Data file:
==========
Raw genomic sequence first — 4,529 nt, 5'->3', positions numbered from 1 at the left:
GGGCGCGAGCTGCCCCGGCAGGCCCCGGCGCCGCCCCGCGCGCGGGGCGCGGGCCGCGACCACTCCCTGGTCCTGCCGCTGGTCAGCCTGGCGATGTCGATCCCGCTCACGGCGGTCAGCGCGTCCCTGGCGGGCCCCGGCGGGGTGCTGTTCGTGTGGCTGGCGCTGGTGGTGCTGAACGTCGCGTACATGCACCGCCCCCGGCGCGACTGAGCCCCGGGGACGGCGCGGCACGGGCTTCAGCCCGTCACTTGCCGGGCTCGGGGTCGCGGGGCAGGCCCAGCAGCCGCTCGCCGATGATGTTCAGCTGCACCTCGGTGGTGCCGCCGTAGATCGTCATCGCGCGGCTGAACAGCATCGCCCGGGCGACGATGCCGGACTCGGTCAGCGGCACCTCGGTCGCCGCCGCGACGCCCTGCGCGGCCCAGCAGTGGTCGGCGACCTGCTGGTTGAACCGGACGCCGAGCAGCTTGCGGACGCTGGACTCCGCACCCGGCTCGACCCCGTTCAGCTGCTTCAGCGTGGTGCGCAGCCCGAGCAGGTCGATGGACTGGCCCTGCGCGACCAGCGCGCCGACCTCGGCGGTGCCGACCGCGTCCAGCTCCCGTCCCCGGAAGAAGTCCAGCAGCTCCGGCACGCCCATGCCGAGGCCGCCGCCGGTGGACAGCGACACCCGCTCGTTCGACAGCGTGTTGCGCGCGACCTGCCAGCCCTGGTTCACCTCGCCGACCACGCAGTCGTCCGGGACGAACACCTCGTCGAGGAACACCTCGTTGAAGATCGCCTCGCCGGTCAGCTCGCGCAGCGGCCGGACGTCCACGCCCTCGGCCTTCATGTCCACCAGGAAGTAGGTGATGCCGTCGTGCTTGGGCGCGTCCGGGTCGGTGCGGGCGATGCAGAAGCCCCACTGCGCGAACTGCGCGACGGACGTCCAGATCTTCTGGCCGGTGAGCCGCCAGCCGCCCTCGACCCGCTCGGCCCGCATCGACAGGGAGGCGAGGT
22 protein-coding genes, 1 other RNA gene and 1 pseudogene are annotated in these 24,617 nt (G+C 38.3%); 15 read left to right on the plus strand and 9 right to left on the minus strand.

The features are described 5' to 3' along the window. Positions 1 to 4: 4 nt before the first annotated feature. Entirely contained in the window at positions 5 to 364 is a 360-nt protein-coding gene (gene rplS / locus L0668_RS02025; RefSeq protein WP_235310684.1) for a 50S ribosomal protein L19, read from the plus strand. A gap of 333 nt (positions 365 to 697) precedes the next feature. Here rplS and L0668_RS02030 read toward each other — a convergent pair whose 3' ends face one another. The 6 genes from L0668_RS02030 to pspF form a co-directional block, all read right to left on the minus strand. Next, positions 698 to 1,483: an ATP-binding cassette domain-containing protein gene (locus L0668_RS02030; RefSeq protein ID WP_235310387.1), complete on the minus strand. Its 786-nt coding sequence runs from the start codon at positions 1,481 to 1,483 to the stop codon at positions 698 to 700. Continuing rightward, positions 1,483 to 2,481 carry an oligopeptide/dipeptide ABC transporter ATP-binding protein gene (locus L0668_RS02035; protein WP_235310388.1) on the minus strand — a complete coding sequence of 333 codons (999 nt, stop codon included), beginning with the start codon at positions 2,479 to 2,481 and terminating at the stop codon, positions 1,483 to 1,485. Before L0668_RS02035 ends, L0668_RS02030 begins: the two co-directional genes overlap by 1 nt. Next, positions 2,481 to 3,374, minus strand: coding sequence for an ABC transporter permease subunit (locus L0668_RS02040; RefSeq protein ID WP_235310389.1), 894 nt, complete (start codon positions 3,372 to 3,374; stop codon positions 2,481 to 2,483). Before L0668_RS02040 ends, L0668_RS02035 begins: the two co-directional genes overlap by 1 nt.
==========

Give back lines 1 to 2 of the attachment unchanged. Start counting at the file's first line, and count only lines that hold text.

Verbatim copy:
Raw genomic sequence first — 4,529 nt, 5'->3', positions numbered from 1 at the left:
GGGCGCGAGCTGCCCCGGCAGGCCCCGGCGCCGCCCCGCGCGCGGGGCGCGGGCCGCGACCACTCCCTGGTCCTGCCGCTGGTCAGCCTGGCGATGTCGATCCCGCTCACGGCGGTCAGCGCGTCCCTGGCGGGCCCCGGCGGGGTGCTGTTCGTGTGGCTGGCGCTGGTGGTGCTGAACGTCGCGTACATGCACCGCCCCCGGCGCGACTGAGCCCCGGGGACGGCGCGGCACGGGCTTCAGCCCGTCACTTGCCGGGCTCGGGGTCGCGGGGCAGGCCCAGCAGCCGCTCGCCGATGATGTTCAGCTGCACCTCGGTGGTGCCGCCGTAGATCGTCATCGCGCGGCTGAACAGCATCGCCCGGGCGACGATGCCGGACTCGGTCAGCGGCACCTCGGTCGCCGCCGCGACGCCCTGCGCGGCCCAGCAGTGGTCGGCGACCTGCTGGTTGAACCGGACGCCGAGCAGCTTGCGGACGCTGGACTCCGCACCCGGCTCGACCCCGTTCAGCTGCTTCAGCGTGGTGCGCAGCCCGAGCAGGTCGATGGACTGGCCCTGCGCGACCAGCGCGCCGACCTCGGCGGTGCCGACCGCGTCCAGCTCCCGTCCCCGGAAGAAGTCCAGCAGCTCCGGCACGCCCATGCCGAGGCCGCCGCCGGTGGACAGCGACACCCGCTCGTTCGACAGCGTGTTGCGCGCGACCTGCCAGCCCTGGTTCACCTCGCCGACCACGCAGTCGTCCGGGACGAACACCTCGTCGAGGAACACCTCGTTGAAGATCGCCTCGCCGGTCAGCTCGCGCAGCGGCCGGACGTCCACGCCCTCGGCCTTCATGTCCACCAGGAAGTAGGTGATGCCGTCGTGCTTGGGCGCGTCCGGGTCGGTGCGGGCGATGCAGAAGCCCCACTGCGCGAACTGCGCGACGGACGTCCAGATCTTCTGGCCGGTGAGCCGCCAGCCGCCCTCGACCCGCTCGGCCCGCATCGACAGGGAGGCGAGGT